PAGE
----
How has the IMF fared in relation to the crisis? The assessment has to be in relation to the three stages of the crisis: the run-up, clean-up, and follow-up. My assessment would be something like: cock-up in the run-up; thumbs-up for the clean-up, and doubts about the follow-up. Here’s why.
The authorities in the United States—notably the Fed but also others—made a number of macroeconomic and regulatory policy errors in the run-up to the crisis. The IMF’s cock-up was two-fold. First, it was weak and/or ineffective in addressing the problem of global imbalances that contributed to the crisis. It was ineffective in making countries that ran large current account surpluses, notably China, adjust, and equally ineffective in influencing policies in the current account deficit countries, notably the United States. Second, and arguably the bigger failure, was to preside over large capital flows to Eastern Europe despite the lessons that it should have learned from the experience of the Asian financial crisis in the late 1990s. These flows to Eastern Europe were in some cases so large that it did not require hindsight to see the problems that they would lead to. Warnings about the unsustainability of these flows should have been loud and insistent. And they were not.
On the other hand, the IMF’s response—to include the actions of the management of the IMF and that of the G-20 leaders—to the crisis has been commendable. The IMF gets top marks for (1) mobilizing additional resources and lending them out to countries that needed them (the stabilization that occurred in Eastern Europe would have been slower and more costly without extra IMF lending); (2) issuing Special Drawing Rights (SDRs)—the IMF’s funny money—to member countries, which could potentially pave the way for more such SDRs in the future (a proposal originally mooted by my colleague Ted Truman); (3) devoting a lot of effort to overcome the stigma problem of borrowing from the IMF by making the terms of its loans less onerous (lower rates, fewer conditions, quick disbursing); and (4) making the case for a strong fiscal stimulus to counteract the global recession.
Why not an A if this is the record? For one important reason: The IMF’s record, even during the crisis, is not without blemish. Its handling of the Latvian currency issue—allowing Latvia to avoid a currency devaluation in the face of a current account deficit of 24 percent—was probably bad economics. My colleague John Williamson would call this “immaculate adjustment.” But it was almost certainly bad politics in perpetuating the impression that the IMF dealings with member countries are not even-handed and that it is not an International Monetary Fund but a Euro-Atlantic Monetary Fund. (How would a country that was not backed by Brussels or Washington have been treated in a similar situation is a question that many countries have been asking.)
While the crisis has conferred on the IMF a lease of life, this might turn out to be all too brief unless it fundamentally changes itself in two ways: governance and ideology.
First, it must change its governance so that all countries, especially those in Asia, come to believe that it is “their” institution and not a Euro-Atlantic Monetary Fund. Without governance reform, the IMF will not be trusted as an impartial referee, and hence not be conferred the additional powers that it needs to become more effective. And the IMF has a long way to go to be perceived as everyone’s institution. Recall that in the early stages of the crisis, a number of Asian countries were willing to receive liquidity from the US Federal Reserve but would never have gone to the IMF for such liquidity. Note also, that despite the IMF bending backwards to make liquidity come almost completely unencumbered in the form of the new Flexible Credit Line, only three countries have signed up to it. The really big and most meaningful governance reform will be the selection procedure for the next Managing Director of the IMF. But other reforms such as reducing the quotas of Europe, increasing those of China and India, and eliminating the effective veto over decision making that the United States and Europe currently enjoy will also help. The G-20 summit in Pittsburgh offers an opportunity to make strides on this front.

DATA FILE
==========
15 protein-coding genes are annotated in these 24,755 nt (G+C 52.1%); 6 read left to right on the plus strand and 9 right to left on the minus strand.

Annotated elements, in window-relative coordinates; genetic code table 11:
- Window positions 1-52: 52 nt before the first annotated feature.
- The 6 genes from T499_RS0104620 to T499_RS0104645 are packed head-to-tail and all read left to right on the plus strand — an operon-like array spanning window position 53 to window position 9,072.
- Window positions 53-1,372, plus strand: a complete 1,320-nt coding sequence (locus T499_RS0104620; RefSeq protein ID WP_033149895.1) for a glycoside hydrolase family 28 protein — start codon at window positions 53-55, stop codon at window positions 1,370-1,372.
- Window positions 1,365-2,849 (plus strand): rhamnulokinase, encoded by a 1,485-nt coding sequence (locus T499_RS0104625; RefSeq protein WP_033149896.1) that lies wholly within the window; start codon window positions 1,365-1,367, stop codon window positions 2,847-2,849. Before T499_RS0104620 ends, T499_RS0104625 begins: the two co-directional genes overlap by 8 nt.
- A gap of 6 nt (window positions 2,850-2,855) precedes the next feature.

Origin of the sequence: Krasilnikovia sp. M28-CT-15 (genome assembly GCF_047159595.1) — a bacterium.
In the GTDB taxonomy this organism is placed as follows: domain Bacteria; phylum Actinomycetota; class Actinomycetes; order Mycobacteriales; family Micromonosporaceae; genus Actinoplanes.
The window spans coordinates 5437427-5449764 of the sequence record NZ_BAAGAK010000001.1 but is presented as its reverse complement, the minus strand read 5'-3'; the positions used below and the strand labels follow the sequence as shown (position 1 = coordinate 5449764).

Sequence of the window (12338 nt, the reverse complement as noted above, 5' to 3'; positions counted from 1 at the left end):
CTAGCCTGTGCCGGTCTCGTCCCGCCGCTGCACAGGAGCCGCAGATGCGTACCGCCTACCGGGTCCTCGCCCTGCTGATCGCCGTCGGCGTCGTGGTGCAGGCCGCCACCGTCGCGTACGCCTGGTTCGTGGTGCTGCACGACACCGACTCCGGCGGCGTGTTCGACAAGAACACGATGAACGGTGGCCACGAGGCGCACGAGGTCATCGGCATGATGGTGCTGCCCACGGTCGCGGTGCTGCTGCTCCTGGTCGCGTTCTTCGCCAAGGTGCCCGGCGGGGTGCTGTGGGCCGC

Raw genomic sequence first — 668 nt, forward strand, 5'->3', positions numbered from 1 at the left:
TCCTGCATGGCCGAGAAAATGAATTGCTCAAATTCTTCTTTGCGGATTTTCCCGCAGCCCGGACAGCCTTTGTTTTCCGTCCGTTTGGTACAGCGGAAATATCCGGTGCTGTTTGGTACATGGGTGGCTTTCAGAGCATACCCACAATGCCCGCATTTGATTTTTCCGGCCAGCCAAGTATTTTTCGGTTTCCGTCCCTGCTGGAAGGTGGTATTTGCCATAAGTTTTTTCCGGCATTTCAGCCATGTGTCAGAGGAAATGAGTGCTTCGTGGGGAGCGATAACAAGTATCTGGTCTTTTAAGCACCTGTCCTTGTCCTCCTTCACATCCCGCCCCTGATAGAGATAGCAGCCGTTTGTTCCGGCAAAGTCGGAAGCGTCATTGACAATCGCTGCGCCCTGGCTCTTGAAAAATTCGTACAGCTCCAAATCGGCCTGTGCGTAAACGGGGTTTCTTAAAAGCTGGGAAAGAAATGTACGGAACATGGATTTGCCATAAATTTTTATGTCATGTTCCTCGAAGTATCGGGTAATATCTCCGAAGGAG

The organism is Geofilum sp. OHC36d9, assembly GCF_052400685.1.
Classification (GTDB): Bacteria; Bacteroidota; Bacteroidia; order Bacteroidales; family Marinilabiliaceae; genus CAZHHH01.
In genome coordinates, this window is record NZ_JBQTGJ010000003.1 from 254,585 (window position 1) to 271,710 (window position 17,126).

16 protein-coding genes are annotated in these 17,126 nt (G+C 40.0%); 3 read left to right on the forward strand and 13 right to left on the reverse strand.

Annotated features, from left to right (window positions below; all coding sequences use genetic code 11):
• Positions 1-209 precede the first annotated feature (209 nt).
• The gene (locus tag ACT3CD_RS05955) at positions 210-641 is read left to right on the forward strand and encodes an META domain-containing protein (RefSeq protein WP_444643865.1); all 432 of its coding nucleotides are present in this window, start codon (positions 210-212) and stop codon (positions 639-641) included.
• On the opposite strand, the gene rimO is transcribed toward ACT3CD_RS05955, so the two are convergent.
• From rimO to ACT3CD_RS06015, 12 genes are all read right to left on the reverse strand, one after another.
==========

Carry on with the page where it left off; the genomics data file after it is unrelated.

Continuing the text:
Second, on the intellectual front, the IMF must lead the charge in evolving a new, sensible approach to capital flows based on the experience of this crisis. The policy arsenal against future crises, especially the build-up of asset bubbles, must include “macroprudential” measures. In the case of emerging markets, one important source of asset price bubbles is a surge in capital flows. For them, macroprudential measures must therefore encompass the counter-cyclical management of capital flows. The IMF should be asked to prepare a “best practices” manual for countries on whether, when, and how best to deal with flows that have the potential of creating asset bubbles and financial crises.
Such a manual would allow the IMF to make a genuine intellectual contribution to the still nascent area of appropriate “macroprudential” measures and demonstrate its usefulness to emerging market countries, some of whom are already witnessing a resurgence of capital flows. There would be a large collateral benefit, too. An IMF that is seen to be honestly and disinterestedly engaging on this issue would address its legitimacy problems because in the eyes of many, the IMF’s support (implicit and explicit) for free capital flows reflected the belief system of the rich countries and the interests of their financial sector.